Posted in: Infrastructure,
by Patrick DeHaan on Jan 19, 2012 11:18 AM
The Energy Information Administration released its weekly report on the condition of petroleum inventories in the United States today.
Here are some highlights:
Crude oil inventories decreased by 3.4 million barrels to a total of 331.2 million barrels. At 331.2 million barrels, inventories are 4.5 million barrels below last year (-1.3%) and are in the upper limit of the average range.
Gasoline inventories increased by 3.7 million barrels to 227.5 million barrels. At 227.5 million barrels, inventories are 0.2 million barrels, or 0.1% lower than last year. Here's how individual regions and their gasoline inventory fared last week: East Coast (+1.1mb); Midwest (+1.2mb); Gulf Coast (+0.1mb); Rockies (0.0mb); and West Coast (+1.3mb). It is important to note which regions saw increases/decreases as this information likely drives prices up (in the case of falling inventories), or down (in the case of rising inventories).
DISTILLATE (diesel, heating oil) INVENTORIES:
Distillate inventories increased by 0.4 million barrels to a total of 148.0 million barrels. At 148.0 million barrels, inventories are now 10.7% lower than a year ago. Total distillate inventories stand 17.8 million barrels lower than their year ago level.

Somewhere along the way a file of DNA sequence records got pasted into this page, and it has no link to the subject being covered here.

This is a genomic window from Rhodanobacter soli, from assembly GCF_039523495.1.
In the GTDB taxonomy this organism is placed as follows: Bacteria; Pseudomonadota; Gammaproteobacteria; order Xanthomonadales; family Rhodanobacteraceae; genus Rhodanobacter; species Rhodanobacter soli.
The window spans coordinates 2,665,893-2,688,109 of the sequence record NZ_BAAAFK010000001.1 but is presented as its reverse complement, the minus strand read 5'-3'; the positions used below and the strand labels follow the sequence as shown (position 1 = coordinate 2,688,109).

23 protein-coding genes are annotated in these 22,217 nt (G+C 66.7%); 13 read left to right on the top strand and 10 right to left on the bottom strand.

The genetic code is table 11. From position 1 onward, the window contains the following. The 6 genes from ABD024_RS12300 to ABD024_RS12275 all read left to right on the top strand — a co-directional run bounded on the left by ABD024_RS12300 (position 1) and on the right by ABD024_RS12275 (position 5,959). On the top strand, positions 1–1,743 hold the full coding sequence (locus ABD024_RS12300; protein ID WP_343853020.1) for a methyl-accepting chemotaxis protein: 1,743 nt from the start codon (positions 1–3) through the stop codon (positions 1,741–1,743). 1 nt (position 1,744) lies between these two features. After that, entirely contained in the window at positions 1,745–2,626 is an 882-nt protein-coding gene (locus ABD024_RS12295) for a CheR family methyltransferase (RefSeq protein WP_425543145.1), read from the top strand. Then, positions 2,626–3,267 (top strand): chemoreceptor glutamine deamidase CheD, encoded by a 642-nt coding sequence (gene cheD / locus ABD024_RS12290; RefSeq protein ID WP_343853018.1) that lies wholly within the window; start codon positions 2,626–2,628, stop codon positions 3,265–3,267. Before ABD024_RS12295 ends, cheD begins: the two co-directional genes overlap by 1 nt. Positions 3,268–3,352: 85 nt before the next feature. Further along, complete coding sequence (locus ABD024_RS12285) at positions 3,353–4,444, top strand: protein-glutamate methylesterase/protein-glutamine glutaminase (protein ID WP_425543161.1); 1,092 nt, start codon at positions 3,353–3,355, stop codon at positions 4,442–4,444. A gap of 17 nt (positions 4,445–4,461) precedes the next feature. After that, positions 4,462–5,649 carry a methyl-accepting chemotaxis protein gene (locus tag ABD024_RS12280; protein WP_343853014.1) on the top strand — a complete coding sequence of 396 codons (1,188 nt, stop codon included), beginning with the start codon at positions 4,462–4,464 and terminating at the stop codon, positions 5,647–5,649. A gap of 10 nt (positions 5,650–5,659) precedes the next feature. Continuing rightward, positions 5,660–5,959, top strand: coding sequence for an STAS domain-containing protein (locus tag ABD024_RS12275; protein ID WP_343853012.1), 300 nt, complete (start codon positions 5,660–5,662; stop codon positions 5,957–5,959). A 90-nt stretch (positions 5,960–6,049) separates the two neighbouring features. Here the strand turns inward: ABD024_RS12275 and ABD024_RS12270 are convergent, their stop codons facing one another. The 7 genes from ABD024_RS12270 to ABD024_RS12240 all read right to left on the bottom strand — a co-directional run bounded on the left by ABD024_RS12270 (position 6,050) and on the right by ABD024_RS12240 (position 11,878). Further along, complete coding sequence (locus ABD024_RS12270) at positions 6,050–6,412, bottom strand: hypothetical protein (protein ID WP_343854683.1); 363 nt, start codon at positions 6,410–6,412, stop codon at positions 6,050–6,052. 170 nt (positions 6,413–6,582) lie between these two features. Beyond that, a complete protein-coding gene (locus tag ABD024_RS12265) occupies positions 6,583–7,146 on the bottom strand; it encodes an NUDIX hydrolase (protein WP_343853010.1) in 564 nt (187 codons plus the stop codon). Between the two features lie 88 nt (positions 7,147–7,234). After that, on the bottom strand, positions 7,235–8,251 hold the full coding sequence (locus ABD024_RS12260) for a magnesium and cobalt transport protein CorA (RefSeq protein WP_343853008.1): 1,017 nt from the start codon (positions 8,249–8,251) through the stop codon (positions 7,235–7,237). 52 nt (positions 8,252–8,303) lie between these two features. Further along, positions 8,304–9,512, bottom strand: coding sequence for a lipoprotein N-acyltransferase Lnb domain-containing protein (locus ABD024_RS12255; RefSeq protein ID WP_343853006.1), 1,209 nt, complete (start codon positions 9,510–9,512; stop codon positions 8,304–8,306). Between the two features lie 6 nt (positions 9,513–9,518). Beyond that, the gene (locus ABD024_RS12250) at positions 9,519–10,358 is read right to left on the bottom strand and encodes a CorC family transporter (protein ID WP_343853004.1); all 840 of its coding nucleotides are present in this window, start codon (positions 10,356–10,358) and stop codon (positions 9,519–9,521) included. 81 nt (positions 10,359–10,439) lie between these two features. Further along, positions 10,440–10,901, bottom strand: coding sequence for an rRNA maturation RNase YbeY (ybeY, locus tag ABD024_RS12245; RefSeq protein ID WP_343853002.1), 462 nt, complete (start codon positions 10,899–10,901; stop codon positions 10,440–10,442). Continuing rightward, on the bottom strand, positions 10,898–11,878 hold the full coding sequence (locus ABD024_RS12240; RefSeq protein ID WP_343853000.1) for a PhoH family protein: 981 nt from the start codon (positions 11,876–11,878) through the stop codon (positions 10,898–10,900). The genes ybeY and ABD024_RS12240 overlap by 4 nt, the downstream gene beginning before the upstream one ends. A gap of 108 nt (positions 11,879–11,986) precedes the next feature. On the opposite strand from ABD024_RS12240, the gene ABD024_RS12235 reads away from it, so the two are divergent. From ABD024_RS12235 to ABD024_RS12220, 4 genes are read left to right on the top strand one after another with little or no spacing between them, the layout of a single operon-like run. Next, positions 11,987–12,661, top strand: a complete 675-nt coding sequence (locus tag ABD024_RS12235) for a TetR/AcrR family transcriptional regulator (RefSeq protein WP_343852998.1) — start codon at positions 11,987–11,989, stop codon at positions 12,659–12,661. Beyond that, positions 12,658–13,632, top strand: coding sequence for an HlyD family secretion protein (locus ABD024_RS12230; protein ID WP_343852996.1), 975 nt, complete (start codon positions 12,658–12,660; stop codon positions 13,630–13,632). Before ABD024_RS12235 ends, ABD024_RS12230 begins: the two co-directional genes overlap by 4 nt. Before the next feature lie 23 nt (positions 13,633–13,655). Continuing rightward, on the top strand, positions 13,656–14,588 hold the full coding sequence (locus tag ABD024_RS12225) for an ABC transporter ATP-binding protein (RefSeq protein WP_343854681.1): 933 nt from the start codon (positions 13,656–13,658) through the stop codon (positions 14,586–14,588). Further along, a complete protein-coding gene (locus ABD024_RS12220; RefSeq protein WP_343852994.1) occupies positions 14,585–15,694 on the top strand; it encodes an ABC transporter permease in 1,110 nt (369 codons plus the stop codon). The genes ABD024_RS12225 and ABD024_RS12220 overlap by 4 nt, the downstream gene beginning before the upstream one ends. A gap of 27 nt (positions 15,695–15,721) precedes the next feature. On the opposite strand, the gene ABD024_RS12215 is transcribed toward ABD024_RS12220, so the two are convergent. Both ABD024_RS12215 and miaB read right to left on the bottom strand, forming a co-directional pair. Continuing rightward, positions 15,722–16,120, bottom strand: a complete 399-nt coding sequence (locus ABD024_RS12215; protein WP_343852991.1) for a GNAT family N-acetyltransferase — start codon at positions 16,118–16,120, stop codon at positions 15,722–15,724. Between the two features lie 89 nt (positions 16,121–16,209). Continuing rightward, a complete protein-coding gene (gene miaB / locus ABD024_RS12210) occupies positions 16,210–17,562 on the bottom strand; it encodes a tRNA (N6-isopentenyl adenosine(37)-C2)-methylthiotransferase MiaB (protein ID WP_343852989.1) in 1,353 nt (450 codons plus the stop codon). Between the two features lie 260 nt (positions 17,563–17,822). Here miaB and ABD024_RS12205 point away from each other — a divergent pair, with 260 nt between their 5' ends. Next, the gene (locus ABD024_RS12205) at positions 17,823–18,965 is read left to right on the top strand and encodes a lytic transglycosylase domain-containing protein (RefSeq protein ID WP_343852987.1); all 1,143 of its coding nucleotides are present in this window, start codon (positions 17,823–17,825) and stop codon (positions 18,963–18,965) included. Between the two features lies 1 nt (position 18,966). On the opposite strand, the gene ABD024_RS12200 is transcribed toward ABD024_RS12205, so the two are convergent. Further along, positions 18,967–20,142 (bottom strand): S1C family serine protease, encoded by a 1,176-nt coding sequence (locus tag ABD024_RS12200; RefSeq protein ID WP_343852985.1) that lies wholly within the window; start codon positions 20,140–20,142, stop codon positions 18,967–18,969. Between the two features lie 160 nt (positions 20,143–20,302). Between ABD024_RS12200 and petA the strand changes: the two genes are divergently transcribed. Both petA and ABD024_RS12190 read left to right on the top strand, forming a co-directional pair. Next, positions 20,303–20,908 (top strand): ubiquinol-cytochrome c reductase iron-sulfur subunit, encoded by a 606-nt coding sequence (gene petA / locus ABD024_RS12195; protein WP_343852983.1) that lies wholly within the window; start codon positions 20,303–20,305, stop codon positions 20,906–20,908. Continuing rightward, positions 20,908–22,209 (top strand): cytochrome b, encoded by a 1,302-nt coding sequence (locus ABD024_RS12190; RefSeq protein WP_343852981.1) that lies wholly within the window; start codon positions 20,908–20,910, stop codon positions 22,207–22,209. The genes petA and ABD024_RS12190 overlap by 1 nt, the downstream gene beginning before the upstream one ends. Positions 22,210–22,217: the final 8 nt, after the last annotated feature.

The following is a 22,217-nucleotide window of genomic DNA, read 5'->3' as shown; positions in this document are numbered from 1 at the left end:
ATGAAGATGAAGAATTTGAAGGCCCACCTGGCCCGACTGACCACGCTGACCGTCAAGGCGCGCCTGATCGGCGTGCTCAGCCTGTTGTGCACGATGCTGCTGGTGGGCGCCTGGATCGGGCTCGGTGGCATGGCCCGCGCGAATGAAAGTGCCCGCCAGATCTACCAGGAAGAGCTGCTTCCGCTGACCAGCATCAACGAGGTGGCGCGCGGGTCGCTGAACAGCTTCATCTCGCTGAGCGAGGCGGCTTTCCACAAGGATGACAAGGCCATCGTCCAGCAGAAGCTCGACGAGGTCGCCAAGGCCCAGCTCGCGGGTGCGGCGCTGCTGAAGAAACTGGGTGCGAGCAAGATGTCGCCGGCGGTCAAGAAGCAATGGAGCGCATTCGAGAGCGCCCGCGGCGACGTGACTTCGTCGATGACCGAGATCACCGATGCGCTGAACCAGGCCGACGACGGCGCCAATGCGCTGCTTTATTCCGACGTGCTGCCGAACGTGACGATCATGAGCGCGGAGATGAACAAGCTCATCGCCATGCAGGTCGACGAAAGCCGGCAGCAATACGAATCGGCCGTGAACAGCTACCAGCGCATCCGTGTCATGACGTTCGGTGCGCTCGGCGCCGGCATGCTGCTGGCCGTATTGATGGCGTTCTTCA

Refinery utilization fell to 83.7%, a drop of 1.9% vs. last week's numbers. Gasoline production increased last week averaging 8.8 million barrels per day while distillate fuel production decreased, averaging just under 4.5 million barrels per day.
Utilization rates for the last week were as follows: East Coast: 55.6%, Midwest: 92.6%, Gulf Coast: 84.9%, Rocky Mountain: 92.5%, West Coast: 82.3%. These percentages show how much of a region's overall capacity were used to refine oil. It is important to note these percentages, because the lower the utilization percent, the lower output, which has a direct impact on local gasoline prices. If refiners in your region have low output, your more likely to see prices rise.
Total oil stocks in the United States are down 15.3 million barrels (-1.4%) over last year and stand at 1.0517 billion barrels (excluding the Strategic Petroleum Reserve).
The U.S. imported 444,000 barrels per day of gasoline and 163,000bpd of distillate fuels. However, during the same time frame, the U.S. exported 523,000bpd of gasoline and 1.1mbpd (million barrels per day) of distillates. In total, U.S. refineries exported nearly 2.9 million barrels per DAY of oil and products! (These are last week's numbers as new numbers become available on Thursday)
Just an "OK" report. While crude fell a sizable amount, gasoline inventories posted gains. And while its nice to see gasoline inventories grow, keep in mind that as we approach the end of winter, the increases won't do us any good. That's because we switch over to cleaner burning summer gasoline. Keep that in mind.